Thinking Cap History and Info

Thinking Cap Quiz Bowl is a company formed in 1989 by Harvey and Shirley Kimble in Urbandale, Iowa. Both were avid Trivial Pursuit players and Harvey coached very successful high school quiz bowl teams. At that time, no company offered computer quiz bowls for elementary school and we decided to fill that need. Harvey tried successfully a 5th and 6th grade contest in Iowa. We formed a company and offered one in Illinois as a test quiz and found teachers and kids very receptive and glad to have a computer team activity. A few years later we began offering 7th and 8th grade quiz bowls too.

How Thinking Cap Works

Our intent is that the students have fun while doing a scholastic, computer team competition in their own school. We have tried to keep it inexpensive so many students can participate. The number of students per team is up to the teacher and schools may do as many teams as desired. Some teachers and teams really enter it to win and hand pick selective teams while some teams just do it for a fun, educational activity including any students who are interested.

Contests at the 5th/6th grade level are offered in all 48 continental United States. At the 7th/8th grade level, quiz bowls are offered to the 16 states with the most interest. Most states do it on their own day (some smaller states take it the same day as another) spread out over the school year. Each state is compared only to itself.

The tests are self-scoring, computer contests of 100 multiple-choice questions. Areas covered include math, geography, government, sports, spelling, science, literature, English, history, general information and just plain fun trivia. It is meant to be a team activity with all takers around one computer. Two chances to answer correctly are given. Points are awarded based on how fast they answer as well as on accuracy. Therefore, teams who do well usually are teams who can come up with a concensus answer quickly. An adult is needed to monitor but no adult help can be given.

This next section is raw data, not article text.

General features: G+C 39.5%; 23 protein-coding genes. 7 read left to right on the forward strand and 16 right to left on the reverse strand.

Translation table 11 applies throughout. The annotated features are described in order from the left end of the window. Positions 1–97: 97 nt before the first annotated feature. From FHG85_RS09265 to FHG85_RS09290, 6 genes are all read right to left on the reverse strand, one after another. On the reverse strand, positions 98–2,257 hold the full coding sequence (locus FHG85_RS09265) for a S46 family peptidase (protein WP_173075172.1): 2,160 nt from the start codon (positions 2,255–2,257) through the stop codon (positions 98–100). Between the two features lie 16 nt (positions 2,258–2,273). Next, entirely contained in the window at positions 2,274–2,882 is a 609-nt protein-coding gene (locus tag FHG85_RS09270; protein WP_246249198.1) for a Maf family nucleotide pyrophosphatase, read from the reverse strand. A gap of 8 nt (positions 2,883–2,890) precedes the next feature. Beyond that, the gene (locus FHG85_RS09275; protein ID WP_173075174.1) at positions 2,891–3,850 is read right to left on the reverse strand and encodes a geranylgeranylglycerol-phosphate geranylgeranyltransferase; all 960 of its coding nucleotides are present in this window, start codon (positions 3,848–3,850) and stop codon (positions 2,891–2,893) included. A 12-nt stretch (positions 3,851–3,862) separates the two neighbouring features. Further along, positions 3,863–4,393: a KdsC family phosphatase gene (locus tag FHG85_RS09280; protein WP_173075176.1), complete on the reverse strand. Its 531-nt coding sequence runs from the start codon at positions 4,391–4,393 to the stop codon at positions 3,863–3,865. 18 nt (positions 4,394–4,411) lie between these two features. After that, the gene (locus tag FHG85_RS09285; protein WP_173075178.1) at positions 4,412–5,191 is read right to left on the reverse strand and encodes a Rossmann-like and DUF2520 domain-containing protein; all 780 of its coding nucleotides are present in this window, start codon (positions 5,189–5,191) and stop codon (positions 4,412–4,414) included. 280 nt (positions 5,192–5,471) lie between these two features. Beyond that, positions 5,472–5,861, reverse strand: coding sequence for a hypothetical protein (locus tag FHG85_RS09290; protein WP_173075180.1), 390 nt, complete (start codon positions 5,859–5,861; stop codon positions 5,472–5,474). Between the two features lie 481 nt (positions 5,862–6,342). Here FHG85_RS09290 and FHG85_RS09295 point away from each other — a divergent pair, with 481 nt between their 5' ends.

The 5th/6th and 7th/8th grade contests differ in question difficulty and in the fact that at the 5th/6th grade level, buying a disk entitles the teacher to use it (either by copying it or reusing it) for as many teams as he or she wants, calling in only as many scores as disks purchased. At the 7th/8th grade level, a disk must be purchased for each team. This disk may only be used once until a score is phoned in and an unlocking password is given. Then the disk can be copied and used for again for practice or with unofficial groups.

After the contest is taken on quiz bowl day, teachers within the state phone in their scores and answer some questions assuring ethical test taking. We rank them by high score and grade level the next afternoon and will post the results on the Thinking Cap website. In the past, results were mailed out that next afternoon. We award a team trophy and individual ribbons based on the number of teams participating.